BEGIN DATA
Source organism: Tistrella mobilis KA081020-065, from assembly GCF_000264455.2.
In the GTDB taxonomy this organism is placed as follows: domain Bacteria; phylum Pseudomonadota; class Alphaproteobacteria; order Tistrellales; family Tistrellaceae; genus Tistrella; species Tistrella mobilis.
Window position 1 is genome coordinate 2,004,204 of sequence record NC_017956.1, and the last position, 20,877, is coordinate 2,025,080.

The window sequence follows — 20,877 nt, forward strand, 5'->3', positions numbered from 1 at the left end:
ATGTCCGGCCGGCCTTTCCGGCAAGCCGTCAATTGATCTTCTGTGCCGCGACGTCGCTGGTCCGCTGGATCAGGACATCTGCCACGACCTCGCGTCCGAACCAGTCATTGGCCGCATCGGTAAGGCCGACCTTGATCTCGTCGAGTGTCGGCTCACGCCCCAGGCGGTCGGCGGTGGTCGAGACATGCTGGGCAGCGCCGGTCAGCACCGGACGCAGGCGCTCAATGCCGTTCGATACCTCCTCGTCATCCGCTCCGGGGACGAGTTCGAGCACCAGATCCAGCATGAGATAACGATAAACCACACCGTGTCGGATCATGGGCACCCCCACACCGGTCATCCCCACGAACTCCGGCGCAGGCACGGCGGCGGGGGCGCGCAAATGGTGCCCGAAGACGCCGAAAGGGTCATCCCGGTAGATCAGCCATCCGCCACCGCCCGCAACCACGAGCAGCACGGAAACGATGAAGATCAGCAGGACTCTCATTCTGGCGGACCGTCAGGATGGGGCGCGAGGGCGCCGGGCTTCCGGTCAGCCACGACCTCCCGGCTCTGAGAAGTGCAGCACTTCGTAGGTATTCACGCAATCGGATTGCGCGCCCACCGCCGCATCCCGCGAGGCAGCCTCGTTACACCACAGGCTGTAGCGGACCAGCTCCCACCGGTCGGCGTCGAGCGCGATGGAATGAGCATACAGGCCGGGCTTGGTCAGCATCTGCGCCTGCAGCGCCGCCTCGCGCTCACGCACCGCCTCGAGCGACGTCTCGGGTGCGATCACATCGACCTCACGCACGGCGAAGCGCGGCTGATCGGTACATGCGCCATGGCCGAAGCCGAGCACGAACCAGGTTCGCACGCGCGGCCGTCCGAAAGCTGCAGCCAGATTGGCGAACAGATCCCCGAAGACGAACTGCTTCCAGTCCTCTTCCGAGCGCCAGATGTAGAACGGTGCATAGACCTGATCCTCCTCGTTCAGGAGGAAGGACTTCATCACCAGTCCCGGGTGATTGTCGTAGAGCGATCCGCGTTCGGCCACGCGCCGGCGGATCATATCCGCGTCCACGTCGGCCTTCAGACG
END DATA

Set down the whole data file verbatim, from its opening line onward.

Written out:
Source organism: Tistrella mobilis KA081020-065, from assembly GCF_000264455.2.
In the GTDB taxonomy this organism is placed as follows: domain Bacteria; phylum Pseudomonadota; class Alphaproteobacteria; order Tistrellales; family Tistrellaceae; genus Tistrella; species Tistrella mobilis.
Window position 1 is genome coordinate 2,004,204 of sequence record NC_017956.1, and the last position, 20,877, is coordinate 2,025,080.

The window sequence follows — 20,877 nt, forward strand, 5'->3', positions numbered from 1 at the left end:
ATGTCCGGCCGGCCTTTCCGGCAAGCCGTCAATTGATCTTCTGTGCCGCGACGTCGCTGGTCCGCTGGATCAGGACATCTGCCACGACCTCGCGTCCGAACCAGTCATTGGCCGCATCGGTAAGGCCGACCTTGATCTCGTCGAGTGTCGGCTCACGCCCCAGGCGGTCGGCGGTGGTCGAGACATGCTGGGCAGCGCCGGTCAGCACCGGACGCAGGCGCTCAATGCCGTTCGATACCTCCTCGTCATCCGCTCCGGGGACGAGTTCGAGCACCAGATCCAGCATGAGATAACGATAAACCACACCGTGTCGGATCATGGGCACCCCCACACCGGTCATCCCCACGAACTCCGGCGCAGGCACGGCGGCGGGGGCGCGCAAATGGTGCCCGAAGACGCCGAAAGGGTCATCCCGGTAGATCAGCCATCCGCCACCGCCCGCAACCACGAGCAGCACGGAAACGATGAAGATCAGCAGGACTCTCATTCTGGCGGACCGTCAGGATGGGGCGCGAGGGCGCCGGGCTTCCGGTCAGCCACGACCTCCCGGCTCTGAGAAGTGCAGCACTTCGTAGGTATTCACGCAATCGGATTGCGCGCCCACCGCCGCATCCCGCGAGGCAGCCTCGTTACACCACAGGCTGTAGCGGACCAGCTCCCACCGGTCGGCGTCGAGCGCGATGGAATGAGCATACAGGCCGGGCTTGGTCAGCATCTGCGCCTGCAGCGCCGCCTCGCGCTCACGCACCGCCTCGAGCGACGTCTCGGGTGCGATCACATCGACCTCACGCACGGCGAAGCGCGGCTGATCGGTACATGCGCCATGGCCGAAGCCGAGCACGAACCAGGTTCGCACGCGCGGCCGTCCGAAAGCTGCAGCCAGATTGGCGAACAGATCCCCGAAGACGAACTGCTTCCAGTCCTCTTCCGAGCGCCAGATGTAGAACGGTGCATAGACCTGATCCTCCTCGTTCAGGAGGAAGGACTTCATCACCAGTCCCGGGTGATTGTCGTAGAGCGATCCGCGTTCGGCCACGCGCCGGCGGATCATATCCGCGTCCACGTCGGCCTTCAGACG